Discussion:  Roundtable 
Topic:  Fractions, concept and calculations 
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Subject:  RE: Fractions, concept and calculations 
Author:  ten frame lady 
Date:  Oct 28 2004 
When we divide 8 by 4 to get 2, the quotient means that there are 2 groups of 4
in 8 (NOT 2 groups of 8)!!
Sorry!
On Oct 27 2004, ten frame lady wrote:
> Oh, my goodness! Don't give up on your students' ability to make
> sense of fractions! Study after study has shown that memorizing
> without some clue as to the concept does not last very long.
1.
> One problem we teachers have to overcome is the impulse to do too
> much "giving the best explanation possible" at the expense of too
> little encouragement to students that they themselves can make sense
> of fractions.
If we as teachers do not take the time and trouble
> to dig into fractions concepts with our students, we send them along
> into algebra with halfbaked notions and a firm belief that they are
> "no good at math." AND If we want our students to make sense of
> fractions, then we also have to dig deeper into our own
> understanding.
2. There are some excellent resources to help
> teachers guide their students through activities that make sense of
> fractions. One of the best ones I know is "Understanding Fractions"
> by Christine Losq (available from Great Source Education Group).
> This resource not only provides conceptbuilding activities that dig
> into the meaning of fractions, but also shows you how students
> responded, what insights they gained, what insights the teachers
> gained from the students' work (misconceptions as well as
> discoveries).
The original query on this web site involved
> comparing the fractions 6/7 and 7/6. Before getting into any kind of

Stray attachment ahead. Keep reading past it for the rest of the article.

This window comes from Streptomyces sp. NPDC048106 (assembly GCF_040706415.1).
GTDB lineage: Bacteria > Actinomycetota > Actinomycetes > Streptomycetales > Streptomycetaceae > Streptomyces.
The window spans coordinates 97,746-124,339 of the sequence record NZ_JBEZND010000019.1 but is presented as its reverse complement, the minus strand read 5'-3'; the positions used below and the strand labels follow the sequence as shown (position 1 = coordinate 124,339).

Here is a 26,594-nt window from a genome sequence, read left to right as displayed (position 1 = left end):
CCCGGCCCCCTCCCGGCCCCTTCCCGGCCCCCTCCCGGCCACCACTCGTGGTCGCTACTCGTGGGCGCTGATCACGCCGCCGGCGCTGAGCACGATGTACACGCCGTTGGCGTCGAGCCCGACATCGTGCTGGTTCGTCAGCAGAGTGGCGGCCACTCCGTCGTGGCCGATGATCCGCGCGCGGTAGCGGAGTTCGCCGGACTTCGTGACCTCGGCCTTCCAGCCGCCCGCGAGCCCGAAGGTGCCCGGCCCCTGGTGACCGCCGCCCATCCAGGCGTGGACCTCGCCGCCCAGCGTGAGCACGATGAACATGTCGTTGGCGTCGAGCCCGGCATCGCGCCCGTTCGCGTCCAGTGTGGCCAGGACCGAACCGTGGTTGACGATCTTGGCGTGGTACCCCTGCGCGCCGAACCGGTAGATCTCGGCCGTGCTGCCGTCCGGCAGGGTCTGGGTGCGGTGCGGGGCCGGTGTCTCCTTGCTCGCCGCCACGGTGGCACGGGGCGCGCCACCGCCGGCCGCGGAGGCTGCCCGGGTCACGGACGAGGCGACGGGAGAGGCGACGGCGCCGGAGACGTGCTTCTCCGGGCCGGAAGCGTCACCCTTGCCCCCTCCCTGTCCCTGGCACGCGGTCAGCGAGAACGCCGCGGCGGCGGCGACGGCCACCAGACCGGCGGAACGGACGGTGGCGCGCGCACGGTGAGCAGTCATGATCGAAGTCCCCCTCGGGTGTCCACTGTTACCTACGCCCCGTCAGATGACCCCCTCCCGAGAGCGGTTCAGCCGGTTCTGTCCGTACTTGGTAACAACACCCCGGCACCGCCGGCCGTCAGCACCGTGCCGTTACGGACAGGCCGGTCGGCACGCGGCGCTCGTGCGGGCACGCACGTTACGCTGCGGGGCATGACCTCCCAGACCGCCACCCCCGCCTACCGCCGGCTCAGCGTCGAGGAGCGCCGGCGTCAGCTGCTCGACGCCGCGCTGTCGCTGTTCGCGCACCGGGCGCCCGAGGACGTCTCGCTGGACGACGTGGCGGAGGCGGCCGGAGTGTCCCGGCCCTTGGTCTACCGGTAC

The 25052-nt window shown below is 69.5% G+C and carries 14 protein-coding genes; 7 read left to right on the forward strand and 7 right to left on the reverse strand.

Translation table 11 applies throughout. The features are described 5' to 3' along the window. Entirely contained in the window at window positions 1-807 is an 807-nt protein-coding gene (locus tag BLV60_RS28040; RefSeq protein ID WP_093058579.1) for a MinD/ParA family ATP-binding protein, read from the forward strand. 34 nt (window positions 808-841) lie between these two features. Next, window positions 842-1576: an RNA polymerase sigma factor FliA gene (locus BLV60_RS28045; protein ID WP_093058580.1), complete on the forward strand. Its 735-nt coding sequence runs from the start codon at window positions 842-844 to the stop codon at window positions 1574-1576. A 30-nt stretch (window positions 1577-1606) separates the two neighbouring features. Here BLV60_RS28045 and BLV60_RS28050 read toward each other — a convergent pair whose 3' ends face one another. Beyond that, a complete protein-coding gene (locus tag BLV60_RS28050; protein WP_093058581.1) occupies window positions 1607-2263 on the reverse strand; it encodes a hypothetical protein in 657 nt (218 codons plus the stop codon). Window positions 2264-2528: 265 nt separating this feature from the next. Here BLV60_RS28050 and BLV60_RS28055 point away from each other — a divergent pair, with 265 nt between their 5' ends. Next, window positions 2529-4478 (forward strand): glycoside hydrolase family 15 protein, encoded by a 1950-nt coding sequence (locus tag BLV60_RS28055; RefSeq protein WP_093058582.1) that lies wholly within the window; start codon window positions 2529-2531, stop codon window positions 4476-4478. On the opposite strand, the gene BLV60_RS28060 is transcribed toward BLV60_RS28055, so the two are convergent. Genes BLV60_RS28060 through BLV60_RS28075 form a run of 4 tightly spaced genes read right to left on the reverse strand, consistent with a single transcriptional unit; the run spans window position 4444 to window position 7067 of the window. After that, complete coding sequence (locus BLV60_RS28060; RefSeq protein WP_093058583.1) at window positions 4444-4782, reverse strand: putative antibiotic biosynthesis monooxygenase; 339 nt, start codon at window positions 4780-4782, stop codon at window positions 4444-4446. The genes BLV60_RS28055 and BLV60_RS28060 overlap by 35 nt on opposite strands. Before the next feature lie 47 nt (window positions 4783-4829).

> arithmetic strategies, I ask kids to simply picture what these
> fractions represent. I need to know that my students can translate
> 6/7 and 7/6 into meaningful and accurate pictures and have the
> language to describe those pictures. For example, I first have
> students "help me see" the meaning of 6 out of 7 equal parts (they
> usually draw a pie, simulate 7 equal parts, and shade 6 of them).
> Then I say, "show me 1 sixth, 2 sixths, 3 sixths" etc. until kids
> realize that 7/6 is 6/6 plus one more sixth. So they realize the 7/6
> is greater than 1. After that, the comparison between 6/7 and 7/6 is
> easy. I usually follow with some similar examples (comparing a
> fraction less than 1 with a fraction that represents a quantity that
> is greater than 1). I want them to recognize that when the numerator
> is greater than the denominator, the expression is greater than 1.
> We then point out that there are several things to look out for
> when dealing with a fraction: all the possible the relationships
> between the numerator and the denominator; the relative size of the
> fractional part represented by each denominator.
NOTE: I find
> number line models less useful because you already have to know a
> lot about fractions in order to successfully situate a fraction on a
> number line. And many fractions we run into in our textbooks (like
> sevenths) are really hard to show on a number line for comparison
> purposes.
3. Be sure to emphasize the importance of language in
> developing an understanding of fractions.
For example, when you
> teach division of a fraction by a fraction, start with a whole
> number example to set up the language.
8÷4 = ? means "how many
> groups of 4 can I take out of 8?" (There are 2 groups of 4 in 8, so
> the quotient is 2 and means 2 groups of 8.) Be sure to remind
> students that the = means two different ways to show the same
> quantity and that the quotient is not just a random number but a
> unit of measure, in this case "groups of 4."
Apply the same
> language to division of a whole number by a fraction and the result
> makes sense. For example,
8 ÷ 1/2 means "how many halves can I
> take out of 8 wholes?" The answer, 16, now makes sense because there
> are 16 halves in 8 wholes. When you have student model this kind of
> division problem with simple manipulatives like paper fraction
> wheels or fraction bars that they can cut up and mark, they will
> focus on the underlying meaning of the numerical expression and of
> the operation.
The application of language to division of a
> fraction by a fraction also works.
3/4 ÷ 1/2 means "how many one
> half size pieces can I take out of a 3/4 size piece?" (The quotient,
> 1 1/2 (halfsize pieces), then makes sense. Again, give kids the
> time to model the logic of the division to find out that you can
> take out 1 onehalf size piece and half of a onehalf size piece.)
> It does take close attention to what the quotient means because the